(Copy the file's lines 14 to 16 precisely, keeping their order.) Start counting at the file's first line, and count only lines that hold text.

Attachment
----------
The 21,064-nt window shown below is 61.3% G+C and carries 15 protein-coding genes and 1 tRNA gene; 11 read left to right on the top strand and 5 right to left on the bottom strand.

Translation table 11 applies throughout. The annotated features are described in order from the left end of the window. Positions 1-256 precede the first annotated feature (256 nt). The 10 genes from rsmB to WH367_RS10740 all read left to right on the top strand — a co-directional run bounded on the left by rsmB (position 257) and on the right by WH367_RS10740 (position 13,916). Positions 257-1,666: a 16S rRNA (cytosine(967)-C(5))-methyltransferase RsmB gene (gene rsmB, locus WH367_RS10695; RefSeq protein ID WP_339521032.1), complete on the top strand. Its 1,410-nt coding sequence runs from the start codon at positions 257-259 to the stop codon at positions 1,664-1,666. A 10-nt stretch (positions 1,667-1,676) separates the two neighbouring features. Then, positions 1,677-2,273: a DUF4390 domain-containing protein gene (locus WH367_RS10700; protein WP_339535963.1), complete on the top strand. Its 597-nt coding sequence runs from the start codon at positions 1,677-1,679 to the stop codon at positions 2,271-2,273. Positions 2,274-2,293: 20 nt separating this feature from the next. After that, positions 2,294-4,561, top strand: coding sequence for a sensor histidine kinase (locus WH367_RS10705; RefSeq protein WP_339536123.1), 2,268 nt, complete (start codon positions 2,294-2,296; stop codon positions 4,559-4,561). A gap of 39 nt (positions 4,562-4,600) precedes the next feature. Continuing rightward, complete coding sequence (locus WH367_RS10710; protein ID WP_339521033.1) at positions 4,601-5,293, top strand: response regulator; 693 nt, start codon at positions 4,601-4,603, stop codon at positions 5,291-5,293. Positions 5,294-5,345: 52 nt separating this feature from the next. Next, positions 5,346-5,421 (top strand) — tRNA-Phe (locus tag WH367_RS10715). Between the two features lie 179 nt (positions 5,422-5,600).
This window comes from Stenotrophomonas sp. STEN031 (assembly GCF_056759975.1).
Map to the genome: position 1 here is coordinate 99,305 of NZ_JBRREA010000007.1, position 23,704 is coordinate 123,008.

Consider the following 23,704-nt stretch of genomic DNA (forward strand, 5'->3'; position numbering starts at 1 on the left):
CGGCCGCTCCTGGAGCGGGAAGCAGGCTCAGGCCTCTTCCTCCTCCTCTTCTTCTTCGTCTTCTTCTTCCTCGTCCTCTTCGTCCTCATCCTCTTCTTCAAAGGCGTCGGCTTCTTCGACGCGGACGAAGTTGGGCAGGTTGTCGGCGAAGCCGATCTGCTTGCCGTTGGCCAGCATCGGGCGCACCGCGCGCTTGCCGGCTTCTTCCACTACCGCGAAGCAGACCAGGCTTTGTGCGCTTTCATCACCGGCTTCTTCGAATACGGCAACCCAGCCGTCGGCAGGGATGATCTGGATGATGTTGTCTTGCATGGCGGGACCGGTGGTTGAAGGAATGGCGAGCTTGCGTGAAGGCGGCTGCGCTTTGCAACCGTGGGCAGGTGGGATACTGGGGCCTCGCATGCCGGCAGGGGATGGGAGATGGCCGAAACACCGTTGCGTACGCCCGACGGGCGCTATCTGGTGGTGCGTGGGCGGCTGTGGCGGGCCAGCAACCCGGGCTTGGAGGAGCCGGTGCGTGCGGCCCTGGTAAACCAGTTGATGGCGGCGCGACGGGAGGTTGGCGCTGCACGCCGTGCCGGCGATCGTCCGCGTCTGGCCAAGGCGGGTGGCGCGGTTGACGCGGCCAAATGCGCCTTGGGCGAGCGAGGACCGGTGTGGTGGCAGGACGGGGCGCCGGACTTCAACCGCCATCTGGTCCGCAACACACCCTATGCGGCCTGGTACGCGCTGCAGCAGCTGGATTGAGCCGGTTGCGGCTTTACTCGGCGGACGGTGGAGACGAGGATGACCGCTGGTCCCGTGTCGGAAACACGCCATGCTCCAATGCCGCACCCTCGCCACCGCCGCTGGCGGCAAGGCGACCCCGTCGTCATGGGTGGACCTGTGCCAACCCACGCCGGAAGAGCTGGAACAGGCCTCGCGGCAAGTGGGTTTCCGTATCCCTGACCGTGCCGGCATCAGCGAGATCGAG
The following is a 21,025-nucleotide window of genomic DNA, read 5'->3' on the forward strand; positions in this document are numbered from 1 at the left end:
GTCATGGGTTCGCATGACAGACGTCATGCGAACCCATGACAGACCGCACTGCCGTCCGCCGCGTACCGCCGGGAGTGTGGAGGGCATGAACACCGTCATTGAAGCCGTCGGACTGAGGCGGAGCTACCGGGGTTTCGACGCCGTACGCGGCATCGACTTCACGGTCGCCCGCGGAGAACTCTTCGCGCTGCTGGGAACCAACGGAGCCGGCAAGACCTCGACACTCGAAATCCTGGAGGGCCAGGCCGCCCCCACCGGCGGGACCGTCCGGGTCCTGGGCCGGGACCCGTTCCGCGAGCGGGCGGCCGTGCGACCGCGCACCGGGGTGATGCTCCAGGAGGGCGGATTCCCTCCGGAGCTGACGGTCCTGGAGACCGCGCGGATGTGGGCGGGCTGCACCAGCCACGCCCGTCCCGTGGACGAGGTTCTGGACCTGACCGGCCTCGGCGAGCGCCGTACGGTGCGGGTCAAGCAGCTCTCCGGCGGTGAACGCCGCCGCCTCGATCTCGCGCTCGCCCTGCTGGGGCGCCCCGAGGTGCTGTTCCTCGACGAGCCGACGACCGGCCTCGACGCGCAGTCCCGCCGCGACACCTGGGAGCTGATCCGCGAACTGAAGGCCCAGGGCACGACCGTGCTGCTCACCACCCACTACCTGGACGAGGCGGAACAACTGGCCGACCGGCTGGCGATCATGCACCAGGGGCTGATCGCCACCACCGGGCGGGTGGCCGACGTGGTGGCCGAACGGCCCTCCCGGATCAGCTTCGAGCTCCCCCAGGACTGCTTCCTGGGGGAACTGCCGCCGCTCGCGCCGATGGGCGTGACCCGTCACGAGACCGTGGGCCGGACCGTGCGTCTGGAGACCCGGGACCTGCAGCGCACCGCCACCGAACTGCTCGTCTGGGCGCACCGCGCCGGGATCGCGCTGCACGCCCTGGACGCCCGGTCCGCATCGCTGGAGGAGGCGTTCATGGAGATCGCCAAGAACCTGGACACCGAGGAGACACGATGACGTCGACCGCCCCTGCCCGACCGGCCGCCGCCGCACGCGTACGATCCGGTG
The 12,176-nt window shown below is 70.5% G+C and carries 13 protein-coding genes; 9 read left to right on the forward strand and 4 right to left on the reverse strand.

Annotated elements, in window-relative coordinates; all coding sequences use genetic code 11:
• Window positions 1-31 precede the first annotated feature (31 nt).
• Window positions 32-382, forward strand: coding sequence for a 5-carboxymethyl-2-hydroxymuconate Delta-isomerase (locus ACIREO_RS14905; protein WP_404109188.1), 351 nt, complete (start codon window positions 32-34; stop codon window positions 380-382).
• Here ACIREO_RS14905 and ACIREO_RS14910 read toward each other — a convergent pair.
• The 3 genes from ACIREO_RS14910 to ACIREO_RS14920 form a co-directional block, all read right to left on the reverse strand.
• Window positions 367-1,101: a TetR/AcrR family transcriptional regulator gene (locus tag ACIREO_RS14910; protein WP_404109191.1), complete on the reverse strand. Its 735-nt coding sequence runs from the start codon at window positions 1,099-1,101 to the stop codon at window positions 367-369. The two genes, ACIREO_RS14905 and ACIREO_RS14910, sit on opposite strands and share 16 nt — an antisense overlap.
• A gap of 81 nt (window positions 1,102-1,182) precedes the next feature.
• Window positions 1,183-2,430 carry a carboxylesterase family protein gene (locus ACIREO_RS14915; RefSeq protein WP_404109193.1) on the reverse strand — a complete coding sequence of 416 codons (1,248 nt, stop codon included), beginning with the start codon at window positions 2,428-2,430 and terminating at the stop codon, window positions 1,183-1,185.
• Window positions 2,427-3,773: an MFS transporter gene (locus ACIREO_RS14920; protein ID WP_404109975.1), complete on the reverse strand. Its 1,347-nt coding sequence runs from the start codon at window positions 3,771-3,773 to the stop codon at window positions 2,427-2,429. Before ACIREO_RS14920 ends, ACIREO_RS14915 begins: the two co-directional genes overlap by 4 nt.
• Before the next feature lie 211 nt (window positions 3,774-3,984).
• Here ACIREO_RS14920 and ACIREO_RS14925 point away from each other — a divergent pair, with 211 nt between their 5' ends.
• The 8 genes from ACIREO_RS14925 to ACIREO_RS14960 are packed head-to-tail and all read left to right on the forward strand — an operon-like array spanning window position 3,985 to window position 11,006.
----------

• The 3 genes from ACIREO_RS14910 to ACIREO_RS14920 form a co-directional block, all read right to left on the reverse strand.
• Window positions 367-1,101: a TetR/AcrR family transcriptional regulator gene (locus tag ACIREO_RS14910; protein WP_404109191.1), complete on the reverse strand. Its 735-nt coding sequence runs from the start codon at window positions 1,099-1,101 to the stop codon at window positions 367-369. The two genes, ACIREO_RS14905 and ACIREO_RS14910, sit on opposite strands and share 16 nt — an antisense overlap.
• A gap of 81 nt (window positions 1,102-1,182) precedes the next feature.